Three decades after the Sexual Revolution, North American society has experienced sex as sport, sex as spectacle, sex as freedom, sex as an expression of individual identity, sex as a political statement, even sex as a spiritual pathway. Have we learned anything useful about the meaning of sex?


Joe Woodard
Calgary Herald

Calgary's rock FM stations, with largely teen and 'tween audiences, broadcast commercials promising that young women who use a particular condom brand will improve the chance their young men will stay for breakfast -- or even ask for their phone numbers.
Thirty years on, the Sexual Revolution looks irreversible. Check out any billboard.
And yet, a generation-and-a-half after the Summer of Love -- when hitchhiking boomers were serenaded with "be sure to wear some flowers in your hair" -- the vague promise of happiness through free and natural sex still seems unrealized.
The Sexual Revolution never really answered the central question: Is sex most importantly an arena in every person's search for their identity -- thus deserving almost unlimited rights of self-expression?
Or is sex a social responsibility, designed to forge lifelong relationships and ultimately nurture the next generation -- thus requiring cultural norms and public regulation?
If people really seek intimacy from sex, is that achieved by treating it as self-expression -- or responsibility?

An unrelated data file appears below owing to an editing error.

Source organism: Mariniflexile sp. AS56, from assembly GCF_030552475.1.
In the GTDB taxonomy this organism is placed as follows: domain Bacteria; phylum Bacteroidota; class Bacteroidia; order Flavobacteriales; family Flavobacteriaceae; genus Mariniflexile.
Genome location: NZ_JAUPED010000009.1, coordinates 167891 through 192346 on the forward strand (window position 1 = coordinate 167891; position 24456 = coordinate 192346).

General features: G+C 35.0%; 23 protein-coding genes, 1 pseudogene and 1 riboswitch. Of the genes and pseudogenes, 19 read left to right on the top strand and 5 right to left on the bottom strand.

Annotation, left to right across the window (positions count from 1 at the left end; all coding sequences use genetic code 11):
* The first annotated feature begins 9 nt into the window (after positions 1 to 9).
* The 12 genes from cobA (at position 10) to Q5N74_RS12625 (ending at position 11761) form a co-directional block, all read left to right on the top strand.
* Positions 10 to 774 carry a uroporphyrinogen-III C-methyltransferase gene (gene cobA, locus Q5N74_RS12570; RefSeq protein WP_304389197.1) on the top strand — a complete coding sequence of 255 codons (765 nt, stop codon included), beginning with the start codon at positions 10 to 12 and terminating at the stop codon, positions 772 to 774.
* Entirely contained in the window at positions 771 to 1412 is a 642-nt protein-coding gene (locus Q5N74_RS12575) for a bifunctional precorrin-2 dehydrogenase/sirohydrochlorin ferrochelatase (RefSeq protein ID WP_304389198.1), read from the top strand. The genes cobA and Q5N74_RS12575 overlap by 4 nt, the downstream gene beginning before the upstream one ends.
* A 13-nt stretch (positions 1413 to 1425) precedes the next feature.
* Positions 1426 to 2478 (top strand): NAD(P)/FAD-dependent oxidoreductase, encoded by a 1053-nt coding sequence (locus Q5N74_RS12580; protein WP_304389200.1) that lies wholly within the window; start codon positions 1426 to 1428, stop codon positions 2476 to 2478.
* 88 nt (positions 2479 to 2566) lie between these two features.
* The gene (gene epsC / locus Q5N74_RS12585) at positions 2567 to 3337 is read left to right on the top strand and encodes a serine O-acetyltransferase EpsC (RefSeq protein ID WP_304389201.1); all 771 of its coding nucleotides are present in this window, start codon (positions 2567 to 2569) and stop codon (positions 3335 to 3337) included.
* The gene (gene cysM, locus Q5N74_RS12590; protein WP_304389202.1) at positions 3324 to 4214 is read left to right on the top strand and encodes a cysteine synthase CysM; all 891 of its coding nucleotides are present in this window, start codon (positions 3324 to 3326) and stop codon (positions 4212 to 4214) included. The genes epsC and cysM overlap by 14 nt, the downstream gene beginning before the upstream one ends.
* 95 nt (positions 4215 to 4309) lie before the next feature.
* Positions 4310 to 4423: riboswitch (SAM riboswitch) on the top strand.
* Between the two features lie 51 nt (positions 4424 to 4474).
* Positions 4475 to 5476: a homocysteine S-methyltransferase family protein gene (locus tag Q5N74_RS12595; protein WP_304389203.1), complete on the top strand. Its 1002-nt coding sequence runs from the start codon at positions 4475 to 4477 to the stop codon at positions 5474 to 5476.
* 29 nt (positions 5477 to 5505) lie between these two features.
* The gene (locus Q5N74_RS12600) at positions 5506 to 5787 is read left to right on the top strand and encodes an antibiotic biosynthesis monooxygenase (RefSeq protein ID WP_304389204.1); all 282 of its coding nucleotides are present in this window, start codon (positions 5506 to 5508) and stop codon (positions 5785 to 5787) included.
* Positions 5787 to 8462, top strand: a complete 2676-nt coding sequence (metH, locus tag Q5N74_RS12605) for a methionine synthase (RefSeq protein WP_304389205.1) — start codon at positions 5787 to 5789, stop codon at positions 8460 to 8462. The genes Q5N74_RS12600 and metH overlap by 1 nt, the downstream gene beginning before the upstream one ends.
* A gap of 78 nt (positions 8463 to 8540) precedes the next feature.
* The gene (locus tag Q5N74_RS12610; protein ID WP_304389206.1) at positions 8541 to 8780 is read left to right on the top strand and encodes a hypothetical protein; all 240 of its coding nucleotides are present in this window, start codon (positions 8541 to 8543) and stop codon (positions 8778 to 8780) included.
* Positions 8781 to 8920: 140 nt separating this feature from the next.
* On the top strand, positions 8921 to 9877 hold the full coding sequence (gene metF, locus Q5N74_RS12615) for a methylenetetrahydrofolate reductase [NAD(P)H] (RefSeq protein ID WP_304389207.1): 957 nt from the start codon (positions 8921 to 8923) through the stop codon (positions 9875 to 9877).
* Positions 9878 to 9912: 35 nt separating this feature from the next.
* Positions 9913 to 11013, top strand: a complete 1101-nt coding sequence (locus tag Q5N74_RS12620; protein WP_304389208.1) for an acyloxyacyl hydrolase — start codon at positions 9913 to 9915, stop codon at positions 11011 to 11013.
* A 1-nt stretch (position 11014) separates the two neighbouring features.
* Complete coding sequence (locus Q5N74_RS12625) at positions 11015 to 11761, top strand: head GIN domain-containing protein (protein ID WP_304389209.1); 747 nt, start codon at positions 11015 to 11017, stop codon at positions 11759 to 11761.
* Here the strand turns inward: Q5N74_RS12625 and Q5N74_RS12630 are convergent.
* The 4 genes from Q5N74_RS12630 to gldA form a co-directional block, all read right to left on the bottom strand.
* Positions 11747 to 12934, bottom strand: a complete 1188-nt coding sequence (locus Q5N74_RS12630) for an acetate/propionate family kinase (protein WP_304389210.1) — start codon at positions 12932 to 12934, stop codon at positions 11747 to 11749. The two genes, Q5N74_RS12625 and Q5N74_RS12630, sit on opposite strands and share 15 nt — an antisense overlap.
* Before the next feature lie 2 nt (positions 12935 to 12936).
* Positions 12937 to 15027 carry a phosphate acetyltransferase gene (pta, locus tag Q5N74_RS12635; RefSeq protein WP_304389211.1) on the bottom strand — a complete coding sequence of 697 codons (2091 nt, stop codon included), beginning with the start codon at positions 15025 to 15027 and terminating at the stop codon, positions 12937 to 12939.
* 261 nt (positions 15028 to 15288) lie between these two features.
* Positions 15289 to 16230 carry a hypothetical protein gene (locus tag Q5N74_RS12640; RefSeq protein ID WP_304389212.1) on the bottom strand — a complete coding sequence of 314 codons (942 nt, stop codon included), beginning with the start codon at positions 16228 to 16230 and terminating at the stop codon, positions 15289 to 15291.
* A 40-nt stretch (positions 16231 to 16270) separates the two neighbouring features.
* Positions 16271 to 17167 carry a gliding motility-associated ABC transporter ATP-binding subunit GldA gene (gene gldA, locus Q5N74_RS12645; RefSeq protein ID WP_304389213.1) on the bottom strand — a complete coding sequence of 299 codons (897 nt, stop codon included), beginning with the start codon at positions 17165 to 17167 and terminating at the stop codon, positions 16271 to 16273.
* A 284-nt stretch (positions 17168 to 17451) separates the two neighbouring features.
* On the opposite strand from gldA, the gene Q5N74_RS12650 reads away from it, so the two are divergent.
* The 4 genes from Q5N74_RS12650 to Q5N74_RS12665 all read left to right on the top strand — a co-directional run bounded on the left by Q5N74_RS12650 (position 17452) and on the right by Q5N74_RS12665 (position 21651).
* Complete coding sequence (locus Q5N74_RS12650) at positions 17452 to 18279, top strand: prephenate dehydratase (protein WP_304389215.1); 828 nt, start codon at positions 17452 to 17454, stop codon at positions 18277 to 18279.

Psychotherapist Garnet Holteen brought the Living Waters Program for Sexual Brokenness to Calgary over a decade ago. He is now one of many counsellors, running multiple group sessions for everything from sexual addiction and transvestism to voyeurism and obsessive pornography consumption.
"I never have any lack of applicants," he says.
"Everyone has the desire to be loved and affirmed, a God-given longing for intimacy," Holteen says, "but the very fact that we're not relationally connected today has a lot to do with how much we now reach out sexually.
"Sex can be a part of intimacy, but it isn't intimacy in itself. It can be merely using another human being.
"What we seek is to know and be known, but we act as if sexual intercourse itself is holy. Then loneliness creates a greater hunger for connectedness" -- interpreted in turn as the need for yet more sex.
Holteen says much of the sexual brokenness he sees is "people turning inward" because reaching out to others seems too high-risk. Their parents weren't there for them or they were missing a parent, so they don't understand or even fear intimacy.
Given a hyper-sexualized culture, self-absorbed sexuality becomes not just a symptom, but even more a cause of the inability to achieve true intimacy, Holteen suggests.
"When school kids start acting out sexually, we say only that they've got to be careful to avoid disease or pregnancy. But otherwise, we tell them there's no right or wrong."
So years before they're capable of mature relationships, they develop the habit of using others as tools for private satisfaction -- short-circuiting their capacity for true intimacy, he says.